Tuesday, November 21, 2006
Photo: Anders Brownworth (www.anders.com)
By Cornelia Dean
November 21, 2006
Lighthouses speak to the imagination. They illuminate the darkness, remind us of a vanishing maritime heritage and embody what it means to make it safely home.
So when erosion threatens to send a lighthouse toppling into the sea, people want to save it. But how? The way we answer that question involves more than engineering. It can become a statement about how we intend to live with our eroding coasts.
More on the Lighthouse Debate
Google Map of Montauk Lighthouse
Wikipedia - Montauk Lighthouse
Thursday, November 16, 2006
Join the CMRC in celebrating a “superfine” year in coastal conservation. Drinks, food and some waterfront cheer.
CMRC WINTER WATERFRONT LUAU* Tuesday , December 19th ~~~ 6:00 – 8:00 PM* Superfine, Dumbo, Brooklyn (Map Link Below) * RSVP To: email@example.com
Details to follow. For more information please visit us at http://www.thecmrc.org/
Wednesday, November 15, 2006
Please stay tuned for frequent updates and feel free to contact us at firstname.lastname@example.org with ideas, links or questions.
Virtual Estuary Project Overview
The Virtual Estuary Project is an initiative that uses cutting-edge technology and interactive media to create an educational tool that explores the natural resources found within the coastal environment of the New York – New Jersey Harbor Bight.
The Harbor Bight is home to one of the largest metropolitan regions in the world. It includes a population of 22 million residents, thousands of academic institutions and an international business community. Unfortunately, the extent of the region’s development puts tremendous stress on the health of the estuary's natural systems. The Virtual Estuary aims to reconnect residents with the coastal ecosystem through a variety of interactive educational tools that increase awareness regarding aquatic species and habitats while simultaneously conveying important conservation lessons to individuals and entire classrooms.
Virtual Estuary Overview
The Virtual Estuary Project is a partnership between the CMRC, Key East Consulting and Fallout Pictures that allow users to experience the Harbor Bight ecosystem through the use of computers and media players. Located at www.virtualestuary.org, the website offers access to web-based media via multiple gateways. The primary interface will resemble Google’s mapping program (www.maps.google.com) and will include highlighted links to site specific media that showcases a variety of coastal features and topics such as: aquatic species, coastal habitat, waterfront communities and maritime history. It will be accessible first online where information will be downloadable to desktop computers and portable devices and then in a DVD format that will be distributed to after-school programs.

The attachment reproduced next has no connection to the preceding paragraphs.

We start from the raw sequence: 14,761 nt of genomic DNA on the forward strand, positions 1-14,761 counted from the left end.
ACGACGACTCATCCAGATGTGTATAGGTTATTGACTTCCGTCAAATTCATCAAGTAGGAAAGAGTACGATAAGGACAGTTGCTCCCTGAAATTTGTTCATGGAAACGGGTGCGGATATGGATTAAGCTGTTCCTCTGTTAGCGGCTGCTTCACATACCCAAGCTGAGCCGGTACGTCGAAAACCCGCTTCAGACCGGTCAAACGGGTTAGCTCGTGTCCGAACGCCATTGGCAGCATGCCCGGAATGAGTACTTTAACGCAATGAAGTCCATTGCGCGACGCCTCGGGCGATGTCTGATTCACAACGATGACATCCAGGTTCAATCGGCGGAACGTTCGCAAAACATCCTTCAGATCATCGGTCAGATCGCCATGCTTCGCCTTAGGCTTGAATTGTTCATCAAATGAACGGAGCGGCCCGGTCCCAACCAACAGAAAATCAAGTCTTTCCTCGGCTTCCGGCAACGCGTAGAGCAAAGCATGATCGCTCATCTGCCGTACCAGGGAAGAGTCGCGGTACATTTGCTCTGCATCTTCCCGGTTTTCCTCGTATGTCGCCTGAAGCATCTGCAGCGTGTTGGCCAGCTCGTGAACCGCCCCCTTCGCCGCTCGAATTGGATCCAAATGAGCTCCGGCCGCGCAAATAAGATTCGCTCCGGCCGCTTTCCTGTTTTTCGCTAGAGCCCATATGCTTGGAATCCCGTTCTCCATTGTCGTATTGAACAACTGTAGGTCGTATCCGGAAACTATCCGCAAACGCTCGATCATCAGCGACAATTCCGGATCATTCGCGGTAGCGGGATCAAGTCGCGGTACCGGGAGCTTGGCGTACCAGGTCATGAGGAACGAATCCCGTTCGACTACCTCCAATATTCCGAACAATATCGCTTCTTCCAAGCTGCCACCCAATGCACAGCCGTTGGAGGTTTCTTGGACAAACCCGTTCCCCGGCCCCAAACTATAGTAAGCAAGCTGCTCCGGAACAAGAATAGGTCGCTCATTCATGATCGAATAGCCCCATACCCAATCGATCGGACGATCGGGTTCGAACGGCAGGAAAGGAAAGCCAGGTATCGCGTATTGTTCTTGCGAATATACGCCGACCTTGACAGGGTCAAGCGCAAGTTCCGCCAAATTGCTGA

The Virtual Estuary Project includes the following components:
- Online Map and Searchable Content Interfaces
- Interactive Species and Habitat Modules
- Downloadable “Flash” Videos and Podcasts
- Web-Based Educational Games
By allowing residents to learn about the different species, habitats and coastal communities users will gain a better understanding of the resources and challenges facing our coastlines. Students and teachers will be able use the information to discover the ecology and maritime history of our region. Local residents will be able to experience the Harbor Bight in a new way by exploring our ecosystem and gaining knowledge through easily accessible cutting-edge technologies.For more information please email email@example.com
Thursday, November 09, 2006
By Jennifer Smith
November 2, 2006
From the crash of the Great South Bay's once-abundant hard clam population to the near disappearance of eelgrass from the bottom of Long Island Sound, Long Island's coastal waters are no strangers to species loss.
This week a study in the journal Science took a larger look at how the loss of aquatic biodiversity -- the total number of fish and plant species in a habitat -- affects the ecosystems that nourish marine species.
In coastal areas, the study linked the regional loss of biodiversity with a decline of viable fisheries and impaired "nursery" habitats such as wetlands and seagrass beds, which shelter young fish.
Additional Coverage in Newsday - "Stability of marine life in severe danger"
Op-Ed in NY Times - "The fishing industry lobbies Congress for the right to overfish. "
Image A - Crab Meadow, LI
Image B - RPA Map of Wetland Losses